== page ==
$4,000,000 Settlement (with $19,394,595 as the Anticipated Payout) for 12-year-old Student Hit by Vehicle While Crossing the Street


Supreme Court, Kings County


At the time of the accident, Plaintiff, a girl, was a 12-year-old student.


At 8:35 a.m. on Dec. 12, 2000, Plaintiff was walking northbound on Jefferson Avenue in Brooklyn when she was struck in the crosswalk by a vehicle traveling westbound on Bushwick Avenue. She sustained injuries to her wrist, back and knees.

Plaintiff's mother and natural guardian sued the driver for negligence in the operation of his vehicle and the owner, H.E.L.P. U.S.A., Inc., H.E.L.P.-Bronx, and/or H.E.L.P.-Bronx L.P., under a theory of vicarious liability. The driver was employed by H.E.L.P.-Bronx at the time and working at the time of the accident.

Plaintiff contended that she had the pedestrian walk sign in her favor and that Defendant did not obey the red traffic signal governing his path of travel. Plaintiff's counsel would have called at trial Plaintiff's former teacher as a non-party witness. The former teacher contended that she was driving northbound on Jefferson Ave, in the same direction as Plaintiff was walking, and saw Plaintiff leave the southwest corner of Jefferson and Bushwick Avenues with the pedestrian signal in her favor.

The driver claimed that he stopped at the intersection for the red signal and then proceeded at a slow rate of speed when it changed to green. He alleged that there was a vehicle immediately to his left, also traveling westbound, that obstructed his view to the left.

At his deposition Defendant driver claimed that he was not even sure if he hit Plaintiff and that she stopped in front of his vehicle and then walked to the sidewalk. He alleged that she then walked back in front of his vehicle, sat down, and started crying.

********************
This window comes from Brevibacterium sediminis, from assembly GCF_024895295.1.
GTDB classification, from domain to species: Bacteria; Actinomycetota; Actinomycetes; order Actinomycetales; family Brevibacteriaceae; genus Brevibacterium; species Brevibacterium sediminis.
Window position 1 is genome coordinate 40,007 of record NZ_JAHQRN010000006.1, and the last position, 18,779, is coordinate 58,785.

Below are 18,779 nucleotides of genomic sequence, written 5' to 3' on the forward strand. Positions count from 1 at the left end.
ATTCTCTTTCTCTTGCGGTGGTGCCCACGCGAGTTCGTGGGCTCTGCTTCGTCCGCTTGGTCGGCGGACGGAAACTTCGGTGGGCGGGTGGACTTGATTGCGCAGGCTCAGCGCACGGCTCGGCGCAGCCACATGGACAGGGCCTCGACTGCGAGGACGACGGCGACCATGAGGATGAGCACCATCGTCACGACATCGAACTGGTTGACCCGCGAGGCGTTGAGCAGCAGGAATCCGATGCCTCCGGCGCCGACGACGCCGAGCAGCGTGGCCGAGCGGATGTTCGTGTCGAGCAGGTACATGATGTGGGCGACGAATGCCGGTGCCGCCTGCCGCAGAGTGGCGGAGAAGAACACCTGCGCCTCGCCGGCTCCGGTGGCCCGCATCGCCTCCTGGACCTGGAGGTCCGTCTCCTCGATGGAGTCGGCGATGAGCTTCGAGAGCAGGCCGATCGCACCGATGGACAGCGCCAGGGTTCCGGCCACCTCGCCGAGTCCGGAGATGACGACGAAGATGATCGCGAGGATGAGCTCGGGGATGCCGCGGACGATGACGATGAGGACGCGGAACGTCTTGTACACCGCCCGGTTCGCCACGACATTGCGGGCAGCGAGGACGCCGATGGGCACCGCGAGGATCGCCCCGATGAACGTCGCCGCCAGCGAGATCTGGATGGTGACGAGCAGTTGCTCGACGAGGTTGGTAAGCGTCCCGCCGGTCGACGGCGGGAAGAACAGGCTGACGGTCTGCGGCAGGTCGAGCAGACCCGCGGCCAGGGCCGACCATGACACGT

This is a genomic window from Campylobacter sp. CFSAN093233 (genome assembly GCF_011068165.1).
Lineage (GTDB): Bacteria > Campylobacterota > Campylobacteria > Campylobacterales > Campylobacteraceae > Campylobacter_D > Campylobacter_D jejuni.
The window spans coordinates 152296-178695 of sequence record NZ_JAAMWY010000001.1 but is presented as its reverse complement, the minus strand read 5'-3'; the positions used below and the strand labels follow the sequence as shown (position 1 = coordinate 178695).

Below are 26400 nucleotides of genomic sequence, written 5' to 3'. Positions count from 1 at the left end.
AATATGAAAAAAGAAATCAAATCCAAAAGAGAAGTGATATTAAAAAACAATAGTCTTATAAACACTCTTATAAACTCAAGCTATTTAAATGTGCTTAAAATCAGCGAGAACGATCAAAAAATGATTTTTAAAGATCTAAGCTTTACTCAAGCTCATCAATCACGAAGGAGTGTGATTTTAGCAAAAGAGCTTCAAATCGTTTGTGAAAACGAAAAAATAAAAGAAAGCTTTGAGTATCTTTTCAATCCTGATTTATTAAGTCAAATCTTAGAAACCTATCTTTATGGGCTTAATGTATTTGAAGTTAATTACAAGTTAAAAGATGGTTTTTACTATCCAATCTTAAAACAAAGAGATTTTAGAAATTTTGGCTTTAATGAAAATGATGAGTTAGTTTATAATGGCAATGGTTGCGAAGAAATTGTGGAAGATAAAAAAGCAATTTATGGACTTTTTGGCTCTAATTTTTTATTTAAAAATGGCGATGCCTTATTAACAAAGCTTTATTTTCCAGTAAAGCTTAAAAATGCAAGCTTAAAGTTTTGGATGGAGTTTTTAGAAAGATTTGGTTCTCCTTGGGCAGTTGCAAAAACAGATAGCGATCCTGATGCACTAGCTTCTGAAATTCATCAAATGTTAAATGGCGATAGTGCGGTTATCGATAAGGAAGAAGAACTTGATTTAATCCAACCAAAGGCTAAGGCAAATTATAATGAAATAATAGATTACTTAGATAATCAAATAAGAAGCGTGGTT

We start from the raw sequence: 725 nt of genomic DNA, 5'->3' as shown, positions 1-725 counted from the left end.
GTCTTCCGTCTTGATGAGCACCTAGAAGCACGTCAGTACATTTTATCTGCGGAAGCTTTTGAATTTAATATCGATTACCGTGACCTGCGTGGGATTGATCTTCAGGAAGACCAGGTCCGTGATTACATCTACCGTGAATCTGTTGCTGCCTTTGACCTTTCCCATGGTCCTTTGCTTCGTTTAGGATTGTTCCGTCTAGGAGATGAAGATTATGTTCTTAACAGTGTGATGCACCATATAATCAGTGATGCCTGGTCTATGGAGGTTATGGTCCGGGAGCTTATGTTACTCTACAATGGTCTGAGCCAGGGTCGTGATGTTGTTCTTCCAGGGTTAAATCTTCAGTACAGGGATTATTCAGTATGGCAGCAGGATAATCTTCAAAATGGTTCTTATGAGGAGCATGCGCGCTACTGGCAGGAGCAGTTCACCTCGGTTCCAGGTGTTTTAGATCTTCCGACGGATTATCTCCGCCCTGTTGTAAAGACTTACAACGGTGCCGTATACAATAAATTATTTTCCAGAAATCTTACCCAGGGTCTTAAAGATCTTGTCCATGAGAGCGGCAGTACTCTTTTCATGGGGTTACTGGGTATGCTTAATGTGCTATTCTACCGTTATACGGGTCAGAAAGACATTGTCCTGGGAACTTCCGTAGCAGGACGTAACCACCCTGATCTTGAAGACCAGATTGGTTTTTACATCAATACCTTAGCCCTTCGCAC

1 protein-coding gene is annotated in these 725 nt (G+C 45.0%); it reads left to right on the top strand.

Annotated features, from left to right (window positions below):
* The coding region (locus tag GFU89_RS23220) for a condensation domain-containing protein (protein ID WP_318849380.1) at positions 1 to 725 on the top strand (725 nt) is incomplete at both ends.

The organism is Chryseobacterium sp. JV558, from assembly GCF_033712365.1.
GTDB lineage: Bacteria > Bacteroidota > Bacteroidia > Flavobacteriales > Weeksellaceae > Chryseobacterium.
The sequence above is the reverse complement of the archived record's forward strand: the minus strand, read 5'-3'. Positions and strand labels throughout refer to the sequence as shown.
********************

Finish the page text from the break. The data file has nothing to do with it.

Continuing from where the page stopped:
Plaintiff was transported in an ambulance to Wyckoff Heights Medical Center, in Brooklyn, where she was treated and released. She sustained a Salter I fracture of her right (dominant) wrist that required casting, a disc herniation at L5-S1, and bilateral knee injuries. Additionally, she suffered from radiculopathy and back pain.

Within three months of the accident, Plaintiff underwent right knee surgery, which revealed a redundant patellar tendon. In 2004 she again underwent right and left knee surgery with small meniscal tears and bilateral synovial plica shelf being observed inter-operatively.

In January 2004, Plaintiff underwent lumbar interbody fusion with the insertion of four screws and an interbody cage at L5-S1. She contended that the operation resolved her radiculopathy and significantly decreased her back pain.

Plaintiff began participating in physical therapy soon after the accident. She claimed that she would require 20 to 30 physical therapy treatments per year for the rest of her life (estimated to be 60 years) to help her maintain her present level of function.

Plaintiff's medical experts would have testified in the future Plaintiff will likely experience pain in her lower back and stresses at the vertebral level above where the fusion was performed and may require further surgery.

The defendants would have argued at trial that a redundant patellar tendon and bilateral presence of a synovial plica shelf are normal variants that were not traumatically induced. The defendants also contested the seriousness and causal relation of the meniscal tears. The defendants' expert orthopedic surgeon and expert radiologist would have contested the causation of the disc herniation and the need for surgery.

Plaintiff incurred $125,000 in past medical specials, $50,000 of which no-fault covered. She sought to recover damages for future medical expenses and past and future pain and suffering.

Plaintiff's mother presented a claim for loss of services.


The parties agreed to a $4,000,000 settlement, with a guaranteed payout of $10,581,576 and an anticipated payout of $19,394,595.

Upfront, Plaintiff will receive $3.95 million for past and future pain and suffering and Plaintiff's mother will receive $50,000.


This matter was handled by Daniel P. O'Toole, Esq.